Jamie Spence took the Marrakech Express with a final round 64 to win the Moroccan Open Méditel at Golf d’Amkelkis with a 22 under par total of 266 – the lowest of the 2000 season.
Spence's win ended an eight-year wait to record his second victory on the European Tour.
The passionate Arsenal fan completed a memorable week in which his favourite club reached the final of the UEFA Cup by firing a closing 64, eight under par, to win by a margin of four strokes from Tour rookie Ian Poulter and Frenchman Seb Delagrange and Thomas Levet.
Spence claimed his breakthrough win in 1992, when he shot a final round 60 before beating Anders Forsbrand in a play-off for the Canon European Masters. That season he went on to finish a career-best tenth on the Volvo Order of Merit and played in England’s victorious Alfred Dunhill Cup team at St.Andrews.
However success has eluded him since, although he has been a consistent performer for the past eleven unbroken seasons on the European Tour. He finished runner-up in the Belgacom Open last year and contended strongly for the Dubai Desert Classic just two months ago.
It was a relieved and emotional Spence who hugged his caddie, Janet Squire, after getting up and down at the 72nd hole for the birdie four which clinched that long-awaited second Tour title.
He admitted: “It’s been a long wait, that’s for sure. It feels like I’ve won the British Open, to be honest. I’ve had my chances in the past but maybe backed off. Today my policy was to attack and go for birdies and I kept doing that right to the final hole.
“This feels even better than Arsenal reaching the final – to have a three shot lead on the last green. As I say, I had chances in the past but maybe I played a bit conservatively when I needed to play positively. I think I’ve learned that from the better players.”
Spence added: “I feel I should probably have won the Moroccan Open in 1992 but didn’t and have hardly been back since. But I heard the course and the weather were good and I had hardly played at home for five weeks so decided to come out here. Maybe it owed me one!”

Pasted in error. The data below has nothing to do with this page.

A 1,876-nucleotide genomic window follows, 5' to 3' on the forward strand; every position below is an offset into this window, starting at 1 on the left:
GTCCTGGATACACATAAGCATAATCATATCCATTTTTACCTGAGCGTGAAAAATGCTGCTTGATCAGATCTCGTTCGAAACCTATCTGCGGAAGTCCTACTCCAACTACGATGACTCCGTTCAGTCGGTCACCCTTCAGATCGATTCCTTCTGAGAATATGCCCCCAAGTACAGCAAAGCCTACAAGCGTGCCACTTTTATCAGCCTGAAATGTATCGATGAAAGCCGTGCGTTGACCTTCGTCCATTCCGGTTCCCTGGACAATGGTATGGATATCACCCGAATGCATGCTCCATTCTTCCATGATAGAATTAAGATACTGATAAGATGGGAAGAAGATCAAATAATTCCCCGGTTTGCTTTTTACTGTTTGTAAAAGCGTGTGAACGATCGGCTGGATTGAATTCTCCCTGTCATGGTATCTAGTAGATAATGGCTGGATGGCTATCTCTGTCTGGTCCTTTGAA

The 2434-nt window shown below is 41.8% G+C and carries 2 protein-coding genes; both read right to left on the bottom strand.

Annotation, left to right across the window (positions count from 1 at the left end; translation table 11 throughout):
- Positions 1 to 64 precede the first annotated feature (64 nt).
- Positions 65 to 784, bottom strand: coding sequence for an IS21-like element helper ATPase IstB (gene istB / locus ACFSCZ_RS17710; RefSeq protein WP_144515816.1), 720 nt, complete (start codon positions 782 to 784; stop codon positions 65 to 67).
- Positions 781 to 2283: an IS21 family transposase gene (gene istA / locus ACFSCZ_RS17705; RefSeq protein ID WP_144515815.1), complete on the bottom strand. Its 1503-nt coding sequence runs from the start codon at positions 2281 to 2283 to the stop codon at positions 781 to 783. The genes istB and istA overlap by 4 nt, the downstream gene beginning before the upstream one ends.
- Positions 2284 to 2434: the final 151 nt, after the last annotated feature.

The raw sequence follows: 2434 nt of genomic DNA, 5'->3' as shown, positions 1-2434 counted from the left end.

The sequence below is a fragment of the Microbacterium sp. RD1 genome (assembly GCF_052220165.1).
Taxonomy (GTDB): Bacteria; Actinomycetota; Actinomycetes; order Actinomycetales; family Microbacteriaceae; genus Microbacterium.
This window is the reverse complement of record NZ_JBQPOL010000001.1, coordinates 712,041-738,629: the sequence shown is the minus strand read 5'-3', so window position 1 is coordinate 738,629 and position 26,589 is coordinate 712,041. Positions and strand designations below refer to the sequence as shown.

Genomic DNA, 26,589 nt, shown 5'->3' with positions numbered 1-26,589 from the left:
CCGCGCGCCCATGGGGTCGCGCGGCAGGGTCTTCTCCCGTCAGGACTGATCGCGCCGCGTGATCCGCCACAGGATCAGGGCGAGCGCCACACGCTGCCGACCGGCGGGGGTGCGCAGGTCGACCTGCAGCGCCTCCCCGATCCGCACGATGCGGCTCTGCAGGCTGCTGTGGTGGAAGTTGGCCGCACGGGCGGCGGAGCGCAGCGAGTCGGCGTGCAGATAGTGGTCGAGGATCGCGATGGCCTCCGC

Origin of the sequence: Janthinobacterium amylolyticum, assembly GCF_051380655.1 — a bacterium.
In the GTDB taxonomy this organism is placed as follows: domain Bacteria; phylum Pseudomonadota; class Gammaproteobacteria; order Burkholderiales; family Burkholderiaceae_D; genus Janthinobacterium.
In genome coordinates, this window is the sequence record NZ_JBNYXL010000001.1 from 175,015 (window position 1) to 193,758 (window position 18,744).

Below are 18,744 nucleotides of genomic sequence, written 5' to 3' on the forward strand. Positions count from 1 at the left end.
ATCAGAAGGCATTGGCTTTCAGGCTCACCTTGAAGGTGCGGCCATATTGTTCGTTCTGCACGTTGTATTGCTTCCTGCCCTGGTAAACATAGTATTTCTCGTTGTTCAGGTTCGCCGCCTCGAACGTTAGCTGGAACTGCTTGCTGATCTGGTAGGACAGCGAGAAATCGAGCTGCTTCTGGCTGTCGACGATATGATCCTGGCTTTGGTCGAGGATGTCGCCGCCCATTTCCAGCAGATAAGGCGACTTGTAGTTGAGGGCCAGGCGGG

Spence began the final day three behind 54-hole leader Ignacio Garrido of Spain and quickly turned that deficit into a single hole advantage thanks to a pair of birdies to open his round and another pair to close the front nine.
Three more birdies in a row from the 13th opened up a gap between Spence and the field and he drilled a four iron through the 18th and chipped back to four feet for his eighth birdie of the day and a wonderfully controlled 64.
As the man from Tunbridge Wells gathered momentum, his nearest rivals went into reverse. Garrido, who had looked solid after rounds of 68, 64 and 67, threw in two birdies and four bogeys over the first 12 holes to let his chance evaporate. He ended with a 74 and a share of sixth place.
It was a similar story for Pedro Martinez of Paraguay, whose opening scores of 64 and 66 earned him pole position through 18 and 36 holes. He began the day alongside Spence in 202, 14 under par, but was unable to make any progress and he joined Garrido on 273 after a round of 72.
Australian amateur Adam Scott, who had opened with two 66s to attract considerable media attention – and his peers on the golf course – also could not make an impression as Spence galloped clear of the field and it was still a commendable effort on his part to finish tied sixth.
It was left to Poulter and the pair of Frenchman to try to deny the Englishman. Poulter, who has made a highly impressive start to his career after gaining his card at the Qualifying School finals, went out in 38 but stormed home in 31 helped by a 15 footer for a two at the 17th and a superb 20 footer for an eagle at the last to tie for second.
Delagrange, a 26 year old Challenge Tour regular, moved into contention with a third round 65 and did not back off. The Parisien went to the turn in 34, two under par, to stay close to Spence but a bogey at the 13th dropped him four shots off the pace.
Levet, tied ninth on 12 under par after three rounds, picked up the gauntlet with three birdies on the front nine and three more on the homeward stretch to shoot a 66 and finish level with Delagrange, who closed with a 70.
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